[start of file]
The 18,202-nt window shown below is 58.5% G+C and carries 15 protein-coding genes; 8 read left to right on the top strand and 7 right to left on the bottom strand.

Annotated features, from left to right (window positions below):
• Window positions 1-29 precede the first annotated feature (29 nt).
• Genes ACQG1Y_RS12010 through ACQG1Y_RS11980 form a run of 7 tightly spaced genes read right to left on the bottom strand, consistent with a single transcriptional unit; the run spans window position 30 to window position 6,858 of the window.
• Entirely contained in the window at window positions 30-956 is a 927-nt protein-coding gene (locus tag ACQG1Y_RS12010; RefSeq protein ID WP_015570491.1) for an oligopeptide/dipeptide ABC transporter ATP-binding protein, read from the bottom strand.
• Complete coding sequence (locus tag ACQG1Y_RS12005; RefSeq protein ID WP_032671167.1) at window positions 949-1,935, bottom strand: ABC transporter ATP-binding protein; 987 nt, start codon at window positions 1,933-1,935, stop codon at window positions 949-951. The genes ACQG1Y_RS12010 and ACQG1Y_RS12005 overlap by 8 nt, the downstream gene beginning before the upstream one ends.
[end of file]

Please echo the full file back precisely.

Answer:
The 18,202-nt window shown below is 58.5% G+C and carries 15 protein-coding genes; 8 read left to right on the top strand and 7 right to left on the bottom strand.

Annotated features, from left to right (window positions below):
• Window positions 1-29 precede the first annotated feature (29 nt).
• Genes ACQG1Y_RS12010 through ACQG1Y_RS11980 form a run of 7 tightly spaced genes read right to left on the bottom strand, consistent with a single transcriptional unit; the run spans window position 30 to window position 6,858 of the window.
• Entirely contained in the window at window positions 30-956 is a 927-nt protein-coding gene (locus tag ACQG1Y_RS12010; RefSeq protein ID WP_015570491.1) for an oligopeptide/dipeptide ABC transporter ATP-binding protein, read from the bottom strand.
• Complete coding sequence (locus tag ACQG1Y_RS12005; RefSeq protein ID WP_032671167.1) at window positions 949-1,935, bottom strand: ABC transporter ATP-binding protein; 987 nt, start codon at window positions 1,933-1,935, stop codon at window positions 949-951. The genes ACQG1Y_RS12010 and ACQG1Y_RS12005 overlap by 8 nt, the downstream gene beginning before the upstream one ends.